In "Romanesque sculpture in north Roscommon" Rachel Moss aims to gather up what evidence remains of Romanesque sculpture in that area and assess it within its twelfth and early thirteenth century context and examine the various artistic influences at play in the area. The essay focuses mainly on the Cistercian foundation at Boyle abbey while also considering evidence from a number of other late medieval monastic sites in the region. The construction of Boyle abbey commenced around 1160 and, following a long break, restarted in the early thirteenth century. The second phase of building work at the abbey has been ascribed to the "School of the West," a group of masons with a distinctive style, whose work can be traced over a large area to the west of the river Shannon.

Moss argues that the establishment of Boyle abbey was pivotal in introducing high quality craftsmen into the locality. Boyle became an architectural hub during the sixty year period of its construction. Moss postulates that it was the protracted nature of the building project at Boyle that induced masons to look for work at other monastic sites. She presents us with a cogent argument, which is very well supported by apposite illustrations, which discloses clearly the similarities in architectural styles evident in the various foundations where the same group of masons found work.

The discovery of a red deer skull and fragments of antler from a number of deer during recent excavations at Kilteasheen prompted Fiona Beglane to "synthesise what is known about deer and deer hunting in medieval Ireland." Her paper brings together interesting evidence for the aristocratic pastime of deer hunting in the Middle Ages in Ireland and includes an informative section on hunting methods. She concludes that, while it is not possible to determine whether the deer found at Kilteasheen were hunted under the auspices of the local bishop or given to the monastery as a gift, the presence of the remains of a number of deer raise the possibility that venison was eaten relatively frequently at Kilteasheen.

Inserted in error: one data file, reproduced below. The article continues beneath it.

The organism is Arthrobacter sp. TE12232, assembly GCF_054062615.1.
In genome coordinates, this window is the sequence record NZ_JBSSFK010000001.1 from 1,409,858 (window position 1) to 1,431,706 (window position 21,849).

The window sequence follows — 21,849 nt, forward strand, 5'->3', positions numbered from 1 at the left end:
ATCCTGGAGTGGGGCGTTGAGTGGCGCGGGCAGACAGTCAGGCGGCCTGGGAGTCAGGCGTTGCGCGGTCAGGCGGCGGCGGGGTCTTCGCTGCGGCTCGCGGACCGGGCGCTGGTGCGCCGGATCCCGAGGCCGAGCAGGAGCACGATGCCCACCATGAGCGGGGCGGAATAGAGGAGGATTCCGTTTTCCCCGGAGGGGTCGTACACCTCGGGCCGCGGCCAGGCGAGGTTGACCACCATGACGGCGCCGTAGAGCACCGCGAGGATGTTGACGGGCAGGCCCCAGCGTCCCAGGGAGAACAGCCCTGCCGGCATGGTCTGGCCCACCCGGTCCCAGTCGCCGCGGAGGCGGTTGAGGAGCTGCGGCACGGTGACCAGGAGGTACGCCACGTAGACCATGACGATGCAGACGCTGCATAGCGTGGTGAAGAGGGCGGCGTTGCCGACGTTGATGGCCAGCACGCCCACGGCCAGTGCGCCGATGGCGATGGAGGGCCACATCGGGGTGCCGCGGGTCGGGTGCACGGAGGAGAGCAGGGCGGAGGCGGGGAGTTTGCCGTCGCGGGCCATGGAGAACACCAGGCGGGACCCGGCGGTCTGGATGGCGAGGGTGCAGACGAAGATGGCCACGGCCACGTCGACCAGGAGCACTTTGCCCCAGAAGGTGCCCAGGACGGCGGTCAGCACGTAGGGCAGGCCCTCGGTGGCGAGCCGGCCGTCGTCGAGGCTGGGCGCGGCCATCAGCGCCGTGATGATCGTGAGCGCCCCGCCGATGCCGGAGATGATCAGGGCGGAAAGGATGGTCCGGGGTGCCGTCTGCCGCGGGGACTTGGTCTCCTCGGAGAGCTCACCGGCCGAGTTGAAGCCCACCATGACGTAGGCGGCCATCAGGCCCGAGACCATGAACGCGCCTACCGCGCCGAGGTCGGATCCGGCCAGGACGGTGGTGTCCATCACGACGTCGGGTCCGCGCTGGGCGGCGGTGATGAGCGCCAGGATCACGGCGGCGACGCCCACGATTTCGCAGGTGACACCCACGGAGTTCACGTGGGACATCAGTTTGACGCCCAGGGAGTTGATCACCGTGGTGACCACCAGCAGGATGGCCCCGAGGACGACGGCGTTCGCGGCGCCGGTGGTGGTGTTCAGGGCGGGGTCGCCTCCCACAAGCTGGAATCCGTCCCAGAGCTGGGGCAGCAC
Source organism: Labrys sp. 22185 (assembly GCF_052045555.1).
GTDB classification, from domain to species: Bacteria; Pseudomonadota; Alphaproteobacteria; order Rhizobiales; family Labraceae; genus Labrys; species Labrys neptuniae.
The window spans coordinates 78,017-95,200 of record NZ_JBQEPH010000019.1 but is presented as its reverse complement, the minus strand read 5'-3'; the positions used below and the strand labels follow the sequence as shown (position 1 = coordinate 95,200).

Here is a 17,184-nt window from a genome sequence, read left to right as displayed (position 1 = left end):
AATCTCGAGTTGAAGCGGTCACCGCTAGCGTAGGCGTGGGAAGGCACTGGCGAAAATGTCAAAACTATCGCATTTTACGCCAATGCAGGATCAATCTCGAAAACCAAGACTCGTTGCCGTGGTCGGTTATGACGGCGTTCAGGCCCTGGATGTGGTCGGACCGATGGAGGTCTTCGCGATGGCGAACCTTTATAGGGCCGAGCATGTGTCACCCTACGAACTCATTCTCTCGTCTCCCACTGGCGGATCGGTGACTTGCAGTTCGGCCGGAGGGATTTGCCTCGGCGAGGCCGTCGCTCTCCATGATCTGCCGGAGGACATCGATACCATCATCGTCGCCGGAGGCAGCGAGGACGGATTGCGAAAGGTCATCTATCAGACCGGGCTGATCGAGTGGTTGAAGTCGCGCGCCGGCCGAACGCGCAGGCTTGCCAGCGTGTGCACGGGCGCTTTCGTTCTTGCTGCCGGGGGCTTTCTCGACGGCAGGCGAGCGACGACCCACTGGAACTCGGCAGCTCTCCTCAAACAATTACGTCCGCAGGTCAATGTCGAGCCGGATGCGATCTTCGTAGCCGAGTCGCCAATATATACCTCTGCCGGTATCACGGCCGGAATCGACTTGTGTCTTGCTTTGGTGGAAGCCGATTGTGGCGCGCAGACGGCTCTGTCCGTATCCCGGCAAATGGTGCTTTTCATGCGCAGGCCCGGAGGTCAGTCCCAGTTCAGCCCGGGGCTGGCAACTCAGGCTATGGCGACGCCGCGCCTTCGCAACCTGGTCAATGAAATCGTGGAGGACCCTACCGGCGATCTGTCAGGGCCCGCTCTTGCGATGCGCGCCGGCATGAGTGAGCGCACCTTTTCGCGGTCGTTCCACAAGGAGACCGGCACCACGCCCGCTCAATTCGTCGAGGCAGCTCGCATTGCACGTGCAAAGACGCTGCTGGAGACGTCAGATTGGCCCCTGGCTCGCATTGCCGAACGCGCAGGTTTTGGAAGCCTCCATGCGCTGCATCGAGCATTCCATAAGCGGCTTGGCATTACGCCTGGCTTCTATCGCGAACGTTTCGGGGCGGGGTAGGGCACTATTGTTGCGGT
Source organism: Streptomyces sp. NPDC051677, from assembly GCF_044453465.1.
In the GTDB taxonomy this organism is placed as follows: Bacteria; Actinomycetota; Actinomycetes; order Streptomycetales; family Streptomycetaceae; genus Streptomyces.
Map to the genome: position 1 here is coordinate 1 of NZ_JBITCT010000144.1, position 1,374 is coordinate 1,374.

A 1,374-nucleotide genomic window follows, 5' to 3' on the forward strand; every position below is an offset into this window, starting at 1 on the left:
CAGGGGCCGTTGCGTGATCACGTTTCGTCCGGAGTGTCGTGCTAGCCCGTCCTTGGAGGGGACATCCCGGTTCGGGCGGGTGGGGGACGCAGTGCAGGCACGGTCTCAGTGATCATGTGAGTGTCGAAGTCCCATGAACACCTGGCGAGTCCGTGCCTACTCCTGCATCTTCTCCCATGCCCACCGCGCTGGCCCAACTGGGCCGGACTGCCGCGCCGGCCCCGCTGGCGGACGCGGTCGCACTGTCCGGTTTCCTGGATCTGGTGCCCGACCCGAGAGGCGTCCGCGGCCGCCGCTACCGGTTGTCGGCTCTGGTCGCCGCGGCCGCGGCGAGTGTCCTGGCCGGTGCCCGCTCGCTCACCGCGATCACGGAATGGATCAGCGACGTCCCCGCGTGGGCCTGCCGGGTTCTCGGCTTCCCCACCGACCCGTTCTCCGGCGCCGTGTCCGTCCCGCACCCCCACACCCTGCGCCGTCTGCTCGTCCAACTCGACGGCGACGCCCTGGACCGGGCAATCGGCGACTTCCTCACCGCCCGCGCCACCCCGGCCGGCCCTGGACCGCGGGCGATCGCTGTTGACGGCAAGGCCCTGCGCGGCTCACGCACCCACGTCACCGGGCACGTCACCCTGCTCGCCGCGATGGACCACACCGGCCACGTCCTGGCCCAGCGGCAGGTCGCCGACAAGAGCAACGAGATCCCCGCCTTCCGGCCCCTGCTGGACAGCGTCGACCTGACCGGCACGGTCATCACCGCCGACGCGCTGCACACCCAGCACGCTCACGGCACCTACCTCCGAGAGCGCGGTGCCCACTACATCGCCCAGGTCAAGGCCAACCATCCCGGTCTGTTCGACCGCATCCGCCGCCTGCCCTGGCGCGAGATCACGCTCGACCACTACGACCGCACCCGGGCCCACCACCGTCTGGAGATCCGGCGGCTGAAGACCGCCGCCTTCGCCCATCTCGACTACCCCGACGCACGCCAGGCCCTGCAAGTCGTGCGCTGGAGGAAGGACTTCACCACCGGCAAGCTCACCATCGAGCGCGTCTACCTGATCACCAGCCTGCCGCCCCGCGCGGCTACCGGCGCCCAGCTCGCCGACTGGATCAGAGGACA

The concluding chapter: "O'Conor 'Grand Strategy' and the Connacht Chronicle in the thirteenth century" is authored by Thomas Finan. The central argument of this article is that the O'Connors managed to construct a strategy that was geared towards maintaining the security of the last remaining elements of the province of Connacht defined as the "King's Cantreds". The constituents of this strategy included sponsoring dynastic historians, seeking grants from the King of England, promoting the development of a chronicle, favourable to O'Connor interests, by north Roscommon historians and patronising bardic poets who would bolster their pretensions. This argument is well made. It is arguable, however, that very similar strategies were the stock in trade of many of the great late-medieval Irish dynastic families. Much of the chapter is concerned with the "Connacht Chronicle" and its part in the multi-faceted strategy employed by the O'Connors in the thirteenth century. Finan argues that historians have tended to utilise annals as chronicles of particular events, while neglecting to recognise them as "pieces of literature that were composed with particular political and social purposes." In reaching this conclusion, Finan ignores a whole generation of historians who, while using the Irish annals as a reservoir of historical data, have acknowledged that the content and presentation of the annals have been heavily influenced by local perspectives, bias and patronage.

Overall, Medieval Lough Cé: History, Archaeology and Landscape is something of a mixed bag. It includes some fine contributions to scholarship, most notably the essays by Rachel Moss and Miriam Clyne. Not all of the contributions match this standard.